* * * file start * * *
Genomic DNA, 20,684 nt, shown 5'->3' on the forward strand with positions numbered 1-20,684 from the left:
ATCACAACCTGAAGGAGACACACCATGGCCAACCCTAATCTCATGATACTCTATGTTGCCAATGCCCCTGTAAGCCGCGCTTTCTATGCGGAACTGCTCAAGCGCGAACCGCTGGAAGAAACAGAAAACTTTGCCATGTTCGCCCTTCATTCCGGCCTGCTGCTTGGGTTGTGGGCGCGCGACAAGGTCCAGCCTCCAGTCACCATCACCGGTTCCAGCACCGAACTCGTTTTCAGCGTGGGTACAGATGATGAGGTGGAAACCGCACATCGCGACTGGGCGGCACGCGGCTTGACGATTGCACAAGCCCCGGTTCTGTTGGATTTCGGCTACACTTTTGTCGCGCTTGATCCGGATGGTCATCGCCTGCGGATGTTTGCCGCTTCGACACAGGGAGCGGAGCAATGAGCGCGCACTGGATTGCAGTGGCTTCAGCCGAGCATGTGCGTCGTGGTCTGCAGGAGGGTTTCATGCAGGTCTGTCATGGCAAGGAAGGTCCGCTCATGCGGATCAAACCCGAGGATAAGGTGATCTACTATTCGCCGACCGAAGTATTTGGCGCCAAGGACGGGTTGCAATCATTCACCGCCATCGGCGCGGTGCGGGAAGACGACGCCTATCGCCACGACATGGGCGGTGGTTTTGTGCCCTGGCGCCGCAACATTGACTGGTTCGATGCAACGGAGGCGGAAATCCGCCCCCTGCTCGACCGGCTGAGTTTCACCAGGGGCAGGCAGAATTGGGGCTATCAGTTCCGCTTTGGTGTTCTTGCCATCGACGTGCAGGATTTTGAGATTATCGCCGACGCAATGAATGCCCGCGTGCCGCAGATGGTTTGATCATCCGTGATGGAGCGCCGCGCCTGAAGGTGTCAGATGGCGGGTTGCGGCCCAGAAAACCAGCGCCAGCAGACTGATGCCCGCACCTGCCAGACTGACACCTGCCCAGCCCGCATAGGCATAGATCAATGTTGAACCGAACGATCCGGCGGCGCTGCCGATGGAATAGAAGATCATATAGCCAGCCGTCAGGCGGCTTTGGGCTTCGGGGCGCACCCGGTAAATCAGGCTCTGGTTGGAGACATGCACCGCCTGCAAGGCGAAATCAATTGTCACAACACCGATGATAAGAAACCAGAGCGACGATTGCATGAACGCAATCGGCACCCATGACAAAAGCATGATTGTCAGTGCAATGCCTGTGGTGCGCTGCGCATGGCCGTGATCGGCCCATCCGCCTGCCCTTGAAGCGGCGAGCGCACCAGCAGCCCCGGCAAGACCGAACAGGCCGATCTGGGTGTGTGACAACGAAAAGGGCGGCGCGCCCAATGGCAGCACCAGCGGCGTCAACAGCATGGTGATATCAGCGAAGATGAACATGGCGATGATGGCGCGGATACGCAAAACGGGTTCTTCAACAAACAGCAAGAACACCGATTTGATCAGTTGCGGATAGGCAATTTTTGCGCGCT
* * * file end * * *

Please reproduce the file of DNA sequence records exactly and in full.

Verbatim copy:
Genomic DNA, 20,684 nt, shown 5'->3' on the forward strand with positions numbered 1-20,684 from the left:
ATCACAACCTGAAGGAGACACACCATGGCCAACCCTAATCTCATGATACTCTATGTTGCCAATGCCCCTGTAAGCCGCGCTTTCTATGCGGAACTGCTCAAGCGCGAACCGCTGGAAGAAACAGAAAACTTTGCCATGTTCGCCCTTCATTCCGGCCTGCTGCTTGGGTTGTGGGCGCGCGACAAGGTCCAGCCTCCAGTCACCATCACCGGTTCCAGCACCGAACTCGTTTTCAGCGTGGGTACAGATGATGAGGTGGAAACCGCACATCGCGACTGGGCGGCACGCGGCTTGACGATTGCACAAGCCCCGGTTCTGTTGGATTTCGGCTACACTTTTGTCGCGCTTGATCCGGATGGTCATCGCCTGCGGATGTTTGCCGCTTCGACACAGGGAGCGGAGCAATGAGCGCGCACTGGATTGCAGTGGCTTCAGCCGAGCATGTGCGTCGTGGTCTGCAGGAGGGTTTCATGCAGGTCTGTCATGGCAAGGAAGGTCCGCTCATGCGGATCAAACCCGAGGATAAGGTGATCTACTATTCGCCGACCGAAGTATTTGGCGCCAAGGACGGGTTGCAATCATTCACCGCCATCGGCGCGGTGCGGGAAGACGACGCCTATCGCCACGACATGGGCGGTGGTTTTGTGCCCTGGCGCCGCAACATTGACTGGTTCGATGCAACGGAGGCGGAAATCCGCCCCCTGCTCGACCGGCTGAGTTTCACCAGGGGCAGGCAGAATTGGGGCTATCAGTTCCGCTTTGGTGTTCTTGCCATCGACGTGCAGGATTTTGAGATTATCGCCGACGCAATGAATGCCCGCGTGCCGCAGATGGTTTGATCATCCGTGATGGAGCGCCGCGCCTGAAGGTGTCAGATGGCGGGTTGCGGCCCAGAAAACCAGCGCCAGCAGACTGATGCCCGCACCTGCCAGACTGACACCTGCCCAGCCCGCATAGGCATAGATCAATGTTGAACCGAACGATCCGGCGGCGCTGCCGATGGAATAGAAGATCATATAGCCAGCCGTCAGGCGGCTTTGGGCTTCGGGGCGCACCCGGTAAATCAGGCTCTGGTTGGAGACATGCACCGCCTGCAAGGCGAAATCAATTGTCACAACACCGATGATAAGAAACCAGAGCGACGATTGCATGAACGCAATCGGCACCCATGACAAAAGCATGATTGTCAGTGCAATGCCTGTGGTGCGCTGCGCATGGCCGTGATCGGCCCATCCGCCTGCCCTTGAAGCGGCGAGCGCACCAGCAGCCCCGGCAAGACCGAACAGGCCGATCTGGGTGTGTGACAACGAAAAGGGCGGCGCGCCCAATGGCAGCACCAGCGGCGTCAACAGCATGGTGATATCAGCGAAGATGAACATGGCGATGATGGCGCGGATACGCAAAACGGGTTCTTCAACAAACAGCAAGAACACCGATTTGATCAGTTGCGGATAGGCAATTTTTGCGCGCT